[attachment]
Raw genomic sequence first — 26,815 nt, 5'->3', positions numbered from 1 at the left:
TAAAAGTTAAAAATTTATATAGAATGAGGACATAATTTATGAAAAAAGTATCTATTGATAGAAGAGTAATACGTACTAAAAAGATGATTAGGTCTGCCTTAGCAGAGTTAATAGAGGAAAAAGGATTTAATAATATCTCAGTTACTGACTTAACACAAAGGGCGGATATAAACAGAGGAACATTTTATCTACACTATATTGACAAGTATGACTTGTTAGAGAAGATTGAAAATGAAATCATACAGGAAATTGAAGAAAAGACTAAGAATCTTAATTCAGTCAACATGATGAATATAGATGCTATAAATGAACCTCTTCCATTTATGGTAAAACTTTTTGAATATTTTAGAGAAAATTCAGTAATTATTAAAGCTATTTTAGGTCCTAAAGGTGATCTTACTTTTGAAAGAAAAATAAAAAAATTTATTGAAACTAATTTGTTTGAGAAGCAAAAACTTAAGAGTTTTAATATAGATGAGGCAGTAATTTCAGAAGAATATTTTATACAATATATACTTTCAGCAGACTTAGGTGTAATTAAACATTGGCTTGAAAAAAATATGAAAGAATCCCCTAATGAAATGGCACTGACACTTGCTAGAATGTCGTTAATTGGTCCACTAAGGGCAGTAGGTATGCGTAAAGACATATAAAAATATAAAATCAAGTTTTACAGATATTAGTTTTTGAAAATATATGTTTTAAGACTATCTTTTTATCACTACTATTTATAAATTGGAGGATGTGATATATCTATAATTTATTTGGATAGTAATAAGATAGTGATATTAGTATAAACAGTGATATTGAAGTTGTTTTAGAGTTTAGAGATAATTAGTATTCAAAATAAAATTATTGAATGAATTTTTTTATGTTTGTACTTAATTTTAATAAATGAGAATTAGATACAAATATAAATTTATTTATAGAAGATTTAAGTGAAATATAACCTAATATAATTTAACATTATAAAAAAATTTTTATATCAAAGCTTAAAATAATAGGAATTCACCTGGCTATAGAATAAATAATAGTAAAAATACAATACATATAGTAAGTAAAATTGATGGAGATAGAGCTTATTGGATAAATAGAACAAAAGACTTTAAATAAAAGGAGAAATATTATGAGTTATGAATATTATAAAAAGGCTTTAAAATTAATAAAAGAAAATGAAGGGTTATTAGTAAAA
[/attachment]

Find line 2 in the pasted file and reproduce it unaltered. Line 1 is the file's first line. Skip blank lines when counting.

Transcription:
TAAAAGTTAAAAATTTATATAGAATGAGGACATAATTTATGAAAAAAGTATCTATTGATAGAAGAGTAATACGTACTAAAAAGATGATTAGGTCTGCCTTAGCAGAGTTAATAGAGGAAAAAGGATTTAATAATATCTCAGTTACTGACTTAACACAAAGGGCGGATATAAACAGAGGAACATTTTATCTACACTATATTGACAAGTATGACTTGTTAGAGAAGATTGAAAATGAAATCATACAGGAAATTGAAGAAAAGACTAAGAATCTTAATTCAGTCAACATGATGAATATAGATGCTATAAATGAACCTCTTCCATTTATGGTAAAACTTTTTGAATATTTTAGAGAAAATTCAGTAATTATTAAAGCTATTTTAGGTCCTAAAGGTGATCTTACTTTTGAAAGAAAAATAAAAAAATTTATTGAAACTAATTTGTTTGAGAAGCAAAAACTTAAGAGTTTTAATATAGATGAGGCAGTAATTTCAGAAGAATATTTTATACAATATATACTTTCAGCAGACTTAGGTGTAATTAAACATTGGCTTGAAAAAAATATGAAAGAATCCCCTAATGAAATGGCACTGACACTTGCTAGAATGTCGTTAATTGGTCCACTAAGGGCAGTAGGTATGCGTAAAGACATATAAAAATATAAAATCAAGTTTTACAGATATTAGTTTTTGAAAATATATGTTTTAAGACTATCTTTTTATCACTACTATTTATAAATTGGAGGATGTGATATATCTATAATTTATTTGGATAGTAATAAGATAGTGATATTAGTATAAACAGTGATATTGAAGTTGTTTTAGAGTTTAGAGATAATTAGTATTCAAAATAAAATTATTGAATGAATTTTTTTATGTTTGTACTTAATTTTAATAAATGAGAATTAGATACAAATATAAATTTATTTATAGAAGATTTAAGTGAAATATAACCTAATATAATTTAACATTATAAAAAAATTTTTATATCAAAGCTTAAAATAATAGGAATTCACCTGGCTATAGAATAAATAATAGTAAAAATACAATACATATAGTAAGTAAAATTGATGGAGATAGAGCTTATTGGATAAATAGAACAAAAGACTTTAAATAAAAGGAGAAATATTATGAGTTATGAATATTATAAAAAGGCTTTAAAATTAATAAAAGAAAATGAAGGGTTATTAGTAAAA